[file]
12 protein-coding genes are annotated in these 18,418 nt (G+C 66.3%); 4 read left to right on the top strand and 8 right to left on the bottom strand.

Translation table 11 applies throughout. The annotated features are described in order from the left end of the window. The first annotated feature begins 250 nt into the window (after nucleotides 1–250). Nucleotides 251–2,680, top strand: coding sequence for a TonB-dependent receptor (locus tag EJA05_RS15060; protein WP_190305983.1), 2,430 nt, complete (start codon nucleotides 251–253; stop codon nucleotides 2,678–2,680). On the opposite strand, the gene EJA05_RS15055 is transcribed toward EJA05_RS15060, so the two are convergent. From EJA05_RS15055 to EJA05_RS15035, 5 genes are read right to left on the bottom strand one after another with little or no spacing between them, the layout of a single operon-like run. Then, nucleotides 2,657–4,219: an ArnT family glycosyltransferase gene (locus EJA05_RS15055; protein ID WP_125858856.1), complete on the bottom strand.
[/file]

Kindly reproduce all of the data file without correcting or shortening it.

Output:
12 protein-coding genes are annotated in these 18,418 nt (G+C 66.3%); 4 read left to right on the top strand and 8 right to left on the bottom strand.

Translation table 11 applies throughout. The annotated features are described in order from the left end of the window. The first annotated feature begins 250 nt into the window (after nucleotides 1–250). Nucleotides 251–2,680, top strand: coding sequence for a TonB-dependent receptor (locus tag EJA05_RS15060; protein WP_190305983.1), 2,430 nt, complete (start codon nucleotides 251–253; stop codon nucleotides 2,678–2,680). On the opposite strand, the gene EJA05_RS15055 is transcribed toward EJA05_RS15060, so the two are convergent. From EJA05_RS15055 to EJA05_RS15035, 5 genes are read right to left on the bottom strand one after another with little or no spacing between them, the layout of a single operon-like run. Then, nucleotides 2,657–4,219: an ArnT family glycosyltransferase gene (locus EJA05_RS15055; protein ID WP_125858856.1), complete on the bottom strand.